The bid and ask spread is the spread which market makers earn while buying and selling options.
For example, a bid and ask spread may exist on as $1.20 and $1.60 respectively.
So a market maker in this particular traded option will buy the option at $1.20 and sell it at $1.60. This is a $0.40 spread. An option buyer can place an order to buy the option at $1.50 instead of the quoted $1.60. It is then up to the market maker to accept the order and fill it. In many instances, the order is accepted after a time lag.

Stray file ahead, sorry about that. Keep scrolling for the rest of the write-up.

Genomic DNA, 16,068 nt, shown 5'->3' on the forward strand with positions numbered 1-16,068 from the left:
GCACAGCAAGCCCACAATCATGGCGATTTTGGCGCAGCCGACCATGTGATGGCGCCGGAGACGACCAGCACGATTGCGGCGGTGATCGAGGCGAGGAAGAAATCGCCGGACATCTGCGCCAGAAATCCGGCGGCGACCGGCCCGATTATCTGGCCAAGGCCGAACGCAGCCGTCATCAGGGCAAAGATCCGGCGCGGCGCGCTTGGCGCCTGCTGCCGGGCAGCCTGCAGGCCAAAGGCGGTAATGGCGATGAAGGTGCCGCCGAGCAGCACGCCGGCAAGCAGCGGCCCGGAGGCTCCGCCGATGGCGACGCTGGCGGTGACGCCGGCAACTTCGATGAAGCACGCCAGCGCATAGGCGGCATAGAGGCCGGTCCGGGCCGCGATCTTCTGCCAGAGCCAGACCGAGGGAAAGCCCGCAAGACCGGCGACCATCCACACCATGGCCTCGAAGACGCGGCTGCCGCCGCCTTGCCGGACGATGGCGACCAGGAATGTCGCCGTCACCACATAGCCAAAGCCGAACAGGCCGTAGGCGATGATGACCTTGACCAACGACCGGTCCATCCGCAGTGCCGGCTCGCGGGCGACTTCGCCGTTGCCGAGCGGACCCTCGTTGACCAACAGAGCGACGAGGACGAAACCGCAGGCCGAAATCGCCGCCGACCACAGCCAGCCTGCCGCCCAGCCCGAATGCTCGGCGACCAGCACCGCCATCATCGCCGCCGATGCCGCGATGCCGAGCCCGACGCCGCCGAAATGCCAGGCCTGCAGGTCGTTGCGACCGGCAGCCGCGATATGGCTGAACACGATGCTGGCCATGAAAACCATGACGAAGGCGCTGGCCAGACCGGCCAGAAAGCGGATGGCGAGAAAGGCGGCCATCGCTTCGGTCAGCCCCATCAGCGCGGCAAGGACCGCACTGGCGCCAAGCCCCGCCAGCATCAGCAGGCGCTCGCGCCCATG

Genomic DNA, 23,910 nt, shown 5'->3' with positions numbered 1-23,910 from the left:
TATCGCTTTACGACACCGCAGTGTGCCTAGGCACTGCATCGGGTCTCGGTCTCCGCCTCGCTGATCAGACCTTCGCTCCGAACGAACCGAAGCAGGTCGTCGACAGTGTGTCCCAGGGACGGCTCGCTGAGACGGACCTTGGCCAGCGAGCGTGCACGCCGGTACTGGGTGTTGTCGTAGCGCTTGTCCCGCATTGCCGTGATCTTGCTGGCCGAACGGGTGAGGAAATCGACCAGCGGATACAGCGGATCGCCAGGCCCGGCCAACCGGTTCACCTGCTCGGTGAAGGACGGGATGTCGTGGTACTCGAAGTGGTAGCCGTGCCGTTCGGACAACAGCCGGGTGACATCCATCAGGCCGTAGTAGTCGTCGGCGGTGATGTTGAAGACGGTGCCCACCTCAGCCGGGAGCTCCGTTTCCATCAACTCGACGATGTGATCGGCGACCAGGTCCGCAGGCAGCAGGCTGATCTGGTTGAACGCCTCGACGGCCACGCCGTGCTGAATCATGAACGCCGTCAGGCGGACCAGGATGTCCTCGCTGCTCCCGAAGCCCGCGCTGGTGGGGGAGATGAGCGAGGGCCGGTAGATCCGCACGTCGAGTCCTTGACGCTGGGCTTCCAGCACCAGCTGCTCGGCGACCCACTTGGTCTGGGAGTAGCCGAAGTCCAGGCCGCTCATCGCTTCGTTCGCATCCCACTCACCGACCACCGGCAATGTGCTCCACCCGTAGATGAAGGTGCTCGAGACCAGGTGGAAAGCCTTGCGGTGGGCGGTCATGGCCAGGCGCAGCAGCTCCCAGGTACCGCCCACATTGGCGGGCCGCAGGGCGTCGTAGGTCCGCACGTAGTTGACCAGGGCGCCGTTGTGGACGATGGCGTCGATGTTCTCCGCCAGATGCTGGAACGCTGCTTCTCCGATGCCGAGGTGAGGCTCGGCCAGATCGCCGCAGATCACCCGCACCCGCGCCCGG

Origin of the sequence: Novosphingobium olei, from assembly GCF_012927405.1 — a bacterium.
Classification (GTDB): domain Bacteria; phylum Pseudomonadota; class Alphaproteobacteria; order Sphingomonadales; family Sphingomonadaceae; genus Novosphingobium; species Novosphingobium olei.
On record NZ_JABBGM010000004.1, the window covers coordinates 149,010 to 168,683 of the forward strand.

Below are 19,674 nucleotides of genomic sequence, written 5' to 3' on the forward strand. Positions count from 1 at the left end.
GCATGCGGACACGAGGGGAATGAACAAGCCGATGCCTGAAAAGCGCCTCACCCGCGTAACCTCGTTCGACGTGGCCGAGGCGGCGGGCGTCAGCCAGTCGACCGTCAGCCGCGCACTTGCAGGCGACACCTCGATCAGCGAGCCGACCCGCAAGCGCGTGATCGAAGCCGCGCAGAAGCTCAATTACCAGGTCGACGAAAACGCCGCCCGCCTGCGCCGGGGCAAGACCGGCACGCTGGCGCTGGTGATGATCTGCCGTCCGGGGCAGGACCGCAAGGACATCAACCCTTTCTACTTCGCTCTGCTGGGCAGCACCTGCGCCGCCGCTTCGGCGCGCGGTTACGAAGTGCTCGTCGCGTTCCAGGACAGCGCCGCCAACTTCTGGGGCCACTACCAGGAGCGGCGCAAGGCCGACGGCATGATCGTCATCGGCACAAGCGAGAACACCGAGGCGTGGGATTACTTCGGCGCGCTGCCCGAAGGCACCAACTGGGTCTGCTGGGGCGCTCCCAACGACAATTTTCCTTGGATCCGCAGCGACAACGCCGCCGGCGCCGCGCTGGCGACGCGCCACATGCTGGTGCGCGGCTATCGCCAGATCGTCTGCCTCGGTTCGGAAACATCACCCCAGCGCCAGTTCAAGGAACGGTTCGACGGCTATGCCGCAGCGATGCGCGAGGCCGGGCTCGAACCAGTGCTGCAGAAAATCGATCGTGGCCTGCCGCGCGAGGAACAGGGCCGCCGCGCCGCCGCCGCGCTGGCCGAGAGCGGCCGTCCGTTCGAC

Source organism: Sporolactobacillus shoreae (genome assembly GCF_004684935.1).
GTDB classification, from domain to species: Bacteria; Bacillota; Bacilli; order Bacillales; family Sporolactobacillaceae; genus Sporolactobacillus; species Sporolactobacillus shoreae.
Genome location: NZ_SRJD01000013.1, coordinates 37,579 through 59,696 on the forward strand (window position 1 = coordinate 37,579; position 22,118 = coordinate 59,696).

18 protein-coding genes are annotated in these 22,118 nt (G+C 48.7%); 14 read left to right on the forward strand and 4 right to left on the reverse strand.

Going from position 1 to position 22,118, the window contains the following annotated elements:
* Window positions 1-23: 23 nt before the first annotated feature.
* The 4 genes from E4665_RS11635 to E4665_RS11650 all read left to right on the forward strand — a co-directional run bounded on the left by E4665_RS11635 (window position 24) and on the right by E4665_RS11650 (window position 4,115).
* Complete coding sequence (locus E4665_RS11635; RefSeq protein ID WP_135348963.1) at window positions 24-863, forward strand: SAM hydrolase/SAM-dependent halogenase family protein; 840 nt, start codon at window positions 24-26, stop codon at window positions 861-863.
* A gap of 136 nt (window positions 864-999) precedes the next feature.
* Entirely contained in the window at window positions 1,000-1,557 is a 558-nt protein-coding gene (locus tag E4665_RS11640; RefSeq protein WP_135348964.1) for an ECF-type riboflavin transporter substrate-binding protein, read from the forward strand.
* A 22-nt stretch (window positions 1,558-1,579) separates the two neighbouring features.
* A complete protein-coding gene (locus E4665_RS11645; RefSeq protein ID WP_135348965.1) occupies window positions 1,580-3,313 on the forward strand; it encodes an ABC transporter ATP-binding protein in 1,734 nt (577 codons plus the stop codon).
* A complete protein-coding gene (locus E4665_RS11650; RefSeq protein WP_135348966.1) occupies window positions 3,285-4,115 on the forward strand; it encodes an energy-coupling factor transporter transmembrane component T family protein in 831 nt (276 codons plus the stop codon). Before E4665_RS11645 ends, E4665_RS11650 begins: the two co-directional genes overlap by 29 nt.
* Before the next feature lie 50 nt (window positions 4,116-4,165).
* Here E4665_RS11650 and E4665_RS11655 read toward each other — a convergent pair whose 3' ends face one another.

An option seller who wants to sell a better price than $1.20 may place an order that is higher than $1.20. For example, the option seller may place an order at $1.30. In many instances, the order may be accepted and filled.
Hence, an options trader is able to place orders at prices other than the quoted bid and ask spreads to get better buying and selling prices.